Although the illustrative embodiments have been described herein with reference to the accompanying drawings, it is to be understood that the present principles is not limited to those precise embodiments, and that various changes and modifications may be effected therein by one of ordinary skill in the pertinent art without departing from the scope or spirit of the present principles. All such changes and modifications are intended to be included within the scope of the present principles as set forth in the appended claims.

Claims

1. A method for performing automatic image discovery for displayed content, the method comprising:

detecting a topic of the displayed content;
extracting query terms based on the detected topic;
discovering images based on the query terms; and
displaying one or more the discovered images.

2. The method of claim 1, further comprising:

detecting if the topic has changed; and
updating the query terms.

3. The method of claim 1, wherein the step of detecting the topic of content being displayed comprises:

processing the closed captioning provided with the content being displayed.

4. The method of claim 1, wherein the step of extracting query terms based on the detected topic comprises:

extracting keywords based on named entities and meaningful phrases.

5. The method of claim 4, wherein keyword extraction comprises one or more of:

selecting keywords based on category;
selecting keywords based on sentence structure; and
selecting keywords based on semantic relatedness.

6. The method of claim 4, wherein keyword extraction comprises:

consulting a database to determine meaningful phrases.

7. The method of claim 1, wherein the step of extracting query terms based on the detected topic further comprises:

Resolving surface forms for a candidate phrase.

8. The method of claim 1 further comprising:

ranking the discovered images according to relatedness to the topic.

9. The method of claim 1 wherein the step of discovering images based on the query terms comprises:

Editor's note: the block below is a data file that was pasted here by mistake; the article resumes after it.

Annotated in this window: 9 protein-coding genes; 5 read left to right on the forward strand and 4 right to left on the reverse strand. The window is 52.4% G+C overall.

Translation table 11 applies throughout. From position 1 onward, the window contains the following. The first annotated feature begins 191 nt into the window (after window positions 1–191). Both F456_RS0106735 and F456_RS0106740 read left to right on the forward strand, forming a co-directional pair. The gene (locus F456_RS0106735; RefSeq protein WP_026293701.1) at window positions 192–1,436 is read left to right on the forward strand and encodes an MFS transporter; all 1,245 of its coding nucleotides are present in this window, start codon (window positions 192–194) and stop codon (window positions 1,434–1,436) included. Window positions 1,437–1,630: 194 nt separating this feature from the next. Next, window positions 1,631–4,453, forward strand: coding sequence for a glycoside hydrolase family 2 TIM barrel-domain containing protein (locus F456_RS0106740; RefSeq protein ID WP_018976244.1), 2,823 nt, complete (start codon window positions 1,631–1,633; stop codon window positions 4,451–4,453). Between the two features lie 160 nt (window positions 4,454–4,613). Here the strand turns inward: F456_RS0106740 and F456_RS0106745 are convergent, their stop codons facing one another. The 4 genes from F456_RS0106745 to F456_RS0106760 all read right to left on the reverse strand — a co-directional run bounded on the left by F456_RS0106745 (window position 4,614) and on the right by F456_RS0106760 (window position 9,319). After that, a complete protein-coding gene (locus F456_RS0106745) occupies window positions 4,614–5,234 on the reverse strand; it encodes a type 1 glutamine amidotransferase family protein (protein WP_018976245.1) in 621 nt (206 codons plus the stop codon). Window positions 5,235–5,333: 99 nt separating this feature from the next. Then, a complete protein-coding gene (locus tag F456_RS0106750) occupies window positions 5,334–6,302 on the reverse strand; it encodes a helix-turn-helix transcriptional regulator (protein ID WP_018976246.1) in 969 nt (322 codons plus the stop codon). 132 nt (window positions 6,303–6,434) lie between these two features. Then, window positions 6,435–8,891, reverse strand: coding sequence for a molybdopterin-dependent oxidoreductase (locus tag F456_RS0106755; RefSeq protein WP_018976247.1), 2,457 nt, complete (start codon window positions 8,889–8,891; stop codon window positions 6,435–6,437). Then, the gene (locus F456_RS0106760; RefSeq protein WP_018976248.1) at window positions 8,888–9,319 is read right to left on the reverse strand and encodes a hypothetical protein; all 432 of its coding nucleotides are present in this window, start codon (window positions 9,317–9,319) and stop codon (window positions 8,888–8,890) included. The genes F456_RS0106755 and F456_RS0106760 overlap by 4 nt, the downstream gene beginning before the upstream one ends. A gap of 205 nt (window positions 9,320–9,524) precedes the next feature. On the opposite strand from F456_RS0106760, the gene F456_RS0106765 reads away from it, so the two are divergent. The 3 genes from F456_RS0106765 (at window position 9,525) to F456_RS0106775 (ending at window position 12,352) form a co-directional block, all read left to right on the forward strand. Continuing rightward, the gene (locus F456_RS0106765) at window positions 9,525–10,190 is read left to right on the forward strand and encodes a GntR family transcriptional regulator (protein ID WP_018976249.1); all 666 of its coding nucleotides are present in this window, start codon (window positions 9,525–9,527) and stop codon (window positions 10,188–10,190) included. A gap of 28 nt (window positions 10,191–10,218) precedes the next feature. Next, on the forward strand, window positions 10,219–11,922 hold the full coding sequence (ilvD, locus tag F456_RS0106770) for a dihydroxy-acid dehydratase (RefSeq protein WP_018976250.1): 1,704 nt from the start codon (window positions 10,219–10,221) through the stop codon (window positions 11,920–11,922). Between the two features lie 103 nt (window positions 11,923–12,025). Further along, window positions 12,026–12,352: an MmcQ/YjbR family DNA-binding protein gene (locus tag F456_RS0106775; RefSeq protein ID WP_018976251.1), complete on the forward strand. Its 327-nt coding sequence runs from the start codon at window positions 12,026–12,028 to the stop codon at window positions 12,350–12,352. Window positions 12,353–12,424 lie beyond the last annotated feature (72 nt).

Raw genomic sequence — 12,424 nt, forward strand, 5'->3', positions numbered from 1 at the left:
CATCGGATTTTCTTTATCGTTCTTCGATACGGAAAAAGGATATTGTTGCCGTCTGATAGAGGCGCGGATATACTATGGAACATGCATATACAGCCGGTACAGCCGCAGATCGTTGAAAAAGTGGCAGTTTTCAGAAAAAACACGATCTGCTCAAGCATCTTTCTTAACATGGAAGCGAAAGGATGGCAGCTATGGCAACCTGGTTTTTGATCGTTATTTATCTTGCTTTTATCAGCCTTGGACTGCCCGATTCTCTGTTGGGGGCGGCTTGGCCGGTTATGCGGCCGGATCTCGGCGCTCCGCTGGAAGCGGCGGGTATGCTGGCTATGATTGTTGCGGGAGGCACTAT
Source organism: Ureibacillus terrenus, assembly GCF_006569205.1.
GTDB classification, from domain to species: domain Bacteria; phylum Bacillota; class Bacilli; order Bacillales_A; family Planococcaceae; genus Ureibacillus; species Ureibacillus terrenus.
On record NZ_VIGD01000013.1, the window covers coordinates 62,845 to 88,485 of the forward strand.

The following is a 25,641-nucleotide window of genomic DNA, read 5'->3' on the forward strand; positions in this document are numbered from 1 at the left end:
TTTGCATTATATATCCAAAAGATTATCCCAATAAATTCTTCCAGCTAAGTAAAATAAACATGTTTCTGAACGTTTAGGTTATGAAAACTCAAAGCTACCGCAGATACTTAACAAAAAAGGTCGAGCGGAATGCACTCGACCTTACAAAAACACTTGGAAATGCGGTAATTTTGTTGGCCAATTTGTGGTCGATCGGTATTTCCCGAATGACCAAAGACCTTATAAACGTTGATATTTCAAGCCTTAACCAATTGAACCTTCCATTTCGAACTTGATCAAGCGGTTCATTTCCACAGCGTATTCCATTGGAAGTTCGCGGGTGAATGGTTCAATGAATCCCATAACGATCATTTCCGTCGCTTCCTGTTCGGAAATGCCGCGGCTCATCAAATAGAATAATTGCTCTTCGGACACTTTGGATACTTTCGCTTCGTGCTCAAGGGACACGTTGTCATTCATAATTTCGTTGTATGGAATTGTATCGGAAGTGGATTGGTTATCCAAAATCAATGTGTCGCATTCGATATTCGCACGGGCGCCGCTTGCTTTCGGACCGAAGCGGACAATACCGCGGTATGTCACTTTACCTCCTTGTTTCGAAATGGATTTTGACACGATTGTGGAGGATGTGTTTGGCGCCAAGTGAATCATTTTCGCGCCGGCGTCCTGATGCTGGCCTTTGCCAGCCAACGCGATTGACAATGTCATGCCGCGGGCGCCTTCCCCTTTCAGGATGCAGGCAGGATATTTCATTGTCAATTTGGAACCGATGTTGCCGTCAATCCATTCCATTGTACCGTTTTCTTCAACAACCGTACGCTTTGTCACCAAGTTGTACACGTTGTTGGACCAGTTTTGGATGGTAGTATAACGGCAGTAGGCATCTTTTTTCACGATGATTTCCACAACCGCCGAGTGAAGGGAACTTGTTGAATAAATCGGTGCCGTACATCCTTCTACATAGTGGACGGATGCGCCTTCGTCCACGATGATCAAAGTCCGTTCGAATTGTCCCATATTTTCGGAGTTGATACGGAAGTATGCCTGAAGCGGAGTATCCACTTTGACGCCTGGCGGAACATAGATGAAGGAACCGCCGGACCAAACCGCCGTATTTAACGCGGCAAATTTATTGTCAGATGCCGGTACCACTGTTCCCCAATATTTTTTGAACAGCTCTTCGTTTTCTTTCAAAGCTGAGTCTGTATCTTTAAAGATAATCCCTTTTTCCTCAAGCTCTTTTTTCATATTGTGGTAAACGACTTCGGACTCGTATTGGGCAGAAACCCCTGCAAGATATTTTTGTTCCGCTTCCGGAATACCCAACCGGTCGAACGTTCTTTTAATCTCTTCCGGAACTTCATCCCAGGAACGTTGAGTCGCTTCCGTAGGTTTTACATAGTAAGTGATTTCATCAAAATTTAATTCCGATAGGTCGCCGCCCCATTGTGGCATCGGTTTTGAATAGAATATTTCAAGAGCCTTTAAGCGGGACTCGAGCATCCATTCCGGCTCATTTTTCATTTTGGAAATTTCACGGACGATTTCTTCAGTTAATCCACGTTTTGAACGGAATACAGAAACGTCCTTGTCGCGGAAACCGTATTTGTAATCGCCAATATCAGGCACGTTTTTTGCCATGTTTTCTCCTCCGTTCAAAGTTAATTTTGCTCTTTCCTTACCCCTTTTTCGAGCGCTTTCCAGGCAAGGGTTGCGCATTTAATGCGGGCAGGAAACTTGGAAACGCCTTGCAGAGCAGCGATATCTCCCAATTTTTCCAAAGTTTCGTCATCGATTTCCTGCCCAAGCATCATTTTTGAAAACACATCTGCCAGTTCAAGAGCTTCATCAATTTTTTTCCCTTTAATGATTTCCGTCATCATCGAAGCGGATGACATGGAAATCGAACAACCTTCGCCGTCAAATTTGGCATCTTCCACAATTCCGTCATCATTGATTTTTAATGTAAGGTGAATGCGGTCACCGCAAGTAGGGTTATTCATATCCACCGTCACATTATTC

searching online image databases.

10. The method of claim 1 further comprising:

clustering related images;
selecting a representative image for each cluster;

11. A system for performing automatic image discovery for displayed content, the system comprising:

a topic detection module configured to detect a topic of the displayed content;
a keyword extraction module configured to extract query terms from the detected topic;
an image discovery module configured to discover images based on query terms; and
a controller configured to control the topic detection module, keyword extraction module, and image discovery module.

12. The system of claim 11 further comprising:

a display interface configured to display one or more of the discovered images.

13. The system of claim 11 further comprising:

a memory configured to store data and instruction for the controller; and
a communication interface configured to interface the controller with the internet and the user.

14. A computer program product comprising a computer useable medium having a computer readable program, wherein the computer readable program when executed on a computer causes the computer to perform method steps including:

performing automatic image discovery for displayed content, the method comprising:
detecting the topic of the content being displayed;
extracting query terms based on the detected topic;
discovering images based on the query terms; and
displaying one or more the discover images.

Patent History

Publication number: 20130007057
Type: Application
Filed: Apr 29, 2011
Publication Date: Jan 3, 2013
Applicant: Thomson Licensing (Issyles-Moulineaux)
Inventors: Dekai Li (Lawrenceville, GA), Ashwin Kashyap (Mountain View, CA), Jong Wook Kim (Torrance, CA), Ajith Kodakateri Hiyaveetil (Livonia, MI)
Application Number: 13/634,805